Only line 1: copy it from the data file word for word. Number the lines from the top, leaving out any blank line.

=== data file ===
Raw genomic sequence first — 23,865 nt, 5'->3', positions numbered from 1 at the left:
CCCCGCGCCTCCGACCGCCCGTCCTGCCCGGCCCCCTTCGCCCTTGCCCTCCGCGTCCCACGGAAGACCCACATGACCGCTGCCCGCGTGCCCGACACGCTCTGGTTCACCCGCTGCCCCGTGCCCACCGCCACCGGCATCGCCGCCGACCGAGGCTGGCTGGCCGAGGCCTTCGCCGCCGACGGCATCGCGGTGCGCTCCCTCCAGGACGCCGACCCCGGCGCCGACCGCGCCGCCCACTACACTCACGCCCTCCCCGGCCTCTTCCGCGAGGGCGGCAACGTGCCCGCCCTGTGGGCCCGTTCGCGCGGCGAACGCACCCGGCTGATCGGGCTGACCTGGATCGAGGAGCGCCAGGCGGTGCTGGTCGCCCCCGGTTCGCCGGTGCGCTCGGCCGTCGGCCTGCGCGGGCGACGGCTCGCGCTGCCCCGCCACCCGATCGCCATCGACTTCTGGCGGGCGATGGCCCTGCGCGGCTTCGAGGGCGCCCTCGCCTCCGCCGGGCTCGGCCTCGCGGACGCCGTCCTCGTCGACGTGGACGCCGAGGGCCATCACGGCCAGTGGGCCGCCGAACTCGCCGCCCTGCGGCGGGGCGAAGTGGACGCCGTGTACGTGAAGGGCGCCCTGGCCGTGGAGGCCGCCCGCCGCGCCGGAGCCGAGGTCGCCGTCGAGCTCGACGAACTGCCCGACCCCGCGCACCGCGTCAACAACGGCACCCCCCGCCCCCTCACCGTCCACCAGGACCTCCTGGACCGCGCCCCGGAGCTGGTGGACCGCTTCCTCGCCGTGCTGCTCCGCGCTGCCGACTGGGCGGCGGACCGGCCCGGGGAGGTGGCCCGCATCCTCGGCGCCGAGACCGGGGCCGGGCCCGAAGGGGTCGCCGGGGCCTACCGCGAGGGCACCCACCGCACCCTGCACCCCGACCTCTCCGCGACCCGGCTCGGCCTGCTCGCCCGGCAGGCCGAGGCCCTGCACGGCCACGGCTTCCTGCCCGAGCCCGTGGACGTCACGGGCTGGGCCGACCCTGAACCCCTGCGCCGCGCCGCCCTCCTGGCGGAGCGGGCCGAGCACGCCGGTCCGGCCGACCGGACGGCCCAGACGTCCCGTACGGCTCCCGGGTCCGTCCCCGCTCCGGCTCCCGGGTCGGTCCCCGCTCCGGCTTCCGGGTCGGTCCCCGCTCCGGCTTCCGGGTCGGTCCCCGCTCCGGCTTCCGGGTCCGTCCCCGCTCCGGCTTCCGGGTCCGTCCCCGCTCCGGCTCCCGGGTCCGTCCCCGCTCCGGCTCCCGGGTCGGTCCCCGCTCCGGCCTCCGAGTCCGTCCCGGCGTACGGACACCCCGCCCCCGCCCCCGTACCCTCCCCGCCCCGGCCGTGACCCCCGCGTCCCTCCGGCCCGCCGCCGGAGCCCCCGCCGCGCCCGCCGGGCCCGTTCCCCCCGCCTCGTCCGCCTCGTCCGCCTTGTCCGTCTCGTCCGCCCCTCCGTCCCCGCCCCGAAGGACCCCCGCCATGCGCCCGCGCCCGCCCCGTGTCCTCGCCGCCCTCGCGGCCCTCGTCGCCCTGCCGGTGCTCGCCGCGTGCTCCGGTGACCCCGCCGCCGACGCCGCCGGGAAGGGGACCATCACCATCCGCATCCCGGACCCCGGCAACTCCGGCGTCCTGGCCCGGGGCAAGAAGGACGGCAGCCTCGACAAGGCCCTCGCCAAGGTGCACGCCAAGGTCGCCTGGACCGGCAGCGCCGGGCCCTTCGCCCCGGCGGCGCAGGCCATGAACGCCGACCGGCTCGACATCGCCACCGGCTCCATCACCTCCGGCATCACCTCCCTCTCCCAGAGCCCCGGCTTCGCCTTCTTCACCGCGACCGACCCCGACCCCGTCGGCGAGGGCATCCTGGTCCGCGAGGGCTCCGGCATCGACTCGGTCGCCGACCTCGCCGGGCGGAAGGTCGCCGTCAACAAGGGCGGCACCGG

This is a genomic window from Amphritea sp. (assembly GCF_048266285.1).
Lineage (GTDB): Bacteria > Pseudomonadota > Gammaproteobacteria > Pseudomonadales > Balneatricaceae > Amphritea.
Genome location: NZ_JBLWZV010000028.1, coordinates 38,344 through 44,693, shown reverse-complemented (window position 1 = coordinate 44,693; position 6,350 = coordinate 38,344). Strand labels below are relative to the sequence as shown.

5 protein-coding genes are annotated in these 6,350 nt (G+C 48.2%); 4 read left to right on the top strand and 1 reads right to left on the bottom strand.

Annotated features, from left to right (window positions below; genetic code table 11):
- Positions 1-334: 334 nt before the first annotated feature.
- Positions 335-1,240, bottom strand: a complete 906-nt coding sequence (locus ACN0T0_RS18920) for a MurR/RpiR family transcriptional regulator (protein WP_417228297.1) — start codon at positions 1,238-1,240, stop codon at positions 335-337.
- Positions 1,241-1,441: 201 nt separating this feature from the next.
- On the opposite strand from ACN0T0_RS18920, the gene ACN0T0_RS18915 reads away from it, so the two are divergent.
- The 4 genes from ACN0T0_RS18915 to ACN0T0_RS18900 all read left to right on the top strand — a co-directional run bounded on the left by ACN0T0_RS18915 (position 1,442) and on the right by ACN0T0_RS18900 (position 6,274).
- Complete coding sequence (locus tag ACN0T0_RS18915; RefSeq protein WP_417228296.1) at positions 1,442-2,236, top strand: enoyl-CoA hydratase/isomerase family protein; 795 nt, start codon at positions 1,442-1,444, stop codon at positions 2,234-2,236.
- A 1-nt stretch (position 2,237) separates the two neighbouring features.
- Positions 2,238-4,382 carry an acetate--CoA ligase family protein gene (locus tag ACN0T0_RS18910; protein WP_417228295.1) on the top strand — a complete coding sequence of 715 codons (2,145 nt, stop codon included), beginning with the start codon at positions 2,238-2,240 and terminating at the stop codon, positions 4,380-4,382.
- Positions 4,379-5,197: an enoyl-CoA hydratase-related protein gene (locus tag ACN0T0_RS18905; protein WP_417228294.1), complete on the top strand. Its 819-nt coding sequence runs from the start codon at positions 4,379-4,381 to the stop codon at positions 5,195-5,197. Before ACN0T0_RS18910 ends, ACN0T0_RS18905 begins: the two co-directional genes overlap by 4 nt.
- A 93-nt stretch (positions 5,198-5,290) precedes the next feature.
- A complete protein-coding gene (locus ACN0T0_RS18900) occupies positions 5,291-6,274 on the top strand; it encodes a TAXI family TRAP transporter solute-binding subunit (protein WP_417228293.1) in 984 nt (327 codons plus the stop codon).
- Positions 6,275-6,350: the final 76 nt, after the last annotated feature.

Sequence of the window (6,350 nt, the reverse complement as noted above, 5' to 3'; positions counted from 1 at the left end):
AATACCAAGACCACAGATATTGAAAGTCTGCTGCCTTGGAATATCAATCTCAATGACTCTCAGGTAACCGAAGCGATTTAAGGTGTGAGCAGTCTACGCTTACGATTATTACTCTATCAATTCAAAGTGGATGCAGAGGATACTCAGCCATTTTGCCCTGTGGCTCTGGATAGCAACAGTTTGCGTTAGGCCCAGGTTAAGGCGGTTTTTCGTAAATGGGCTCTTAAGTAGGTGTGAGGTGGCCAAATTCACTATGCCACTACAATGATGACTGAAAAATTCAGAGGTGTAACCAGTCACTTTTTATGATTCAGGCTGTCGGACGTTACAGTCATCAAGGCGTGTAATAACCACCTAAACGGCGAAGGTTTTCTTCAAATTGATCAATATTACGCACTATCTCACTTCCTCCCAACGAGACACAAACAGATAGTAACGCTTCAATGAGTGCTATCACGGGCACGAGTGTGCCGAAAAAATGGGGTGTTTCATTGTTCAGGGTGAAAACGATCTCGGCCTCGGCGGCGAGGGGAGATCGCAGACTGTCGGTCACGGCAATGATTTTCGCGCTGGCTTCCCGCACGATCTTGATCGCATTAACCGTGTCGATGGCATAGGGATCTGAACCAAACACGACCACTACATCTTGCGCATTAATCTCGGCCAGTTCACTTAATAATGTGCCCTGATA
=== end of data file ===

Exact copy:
Raw genomic sequence first — 23,865 nt, 5'->3', positions numbered from 1 at the left: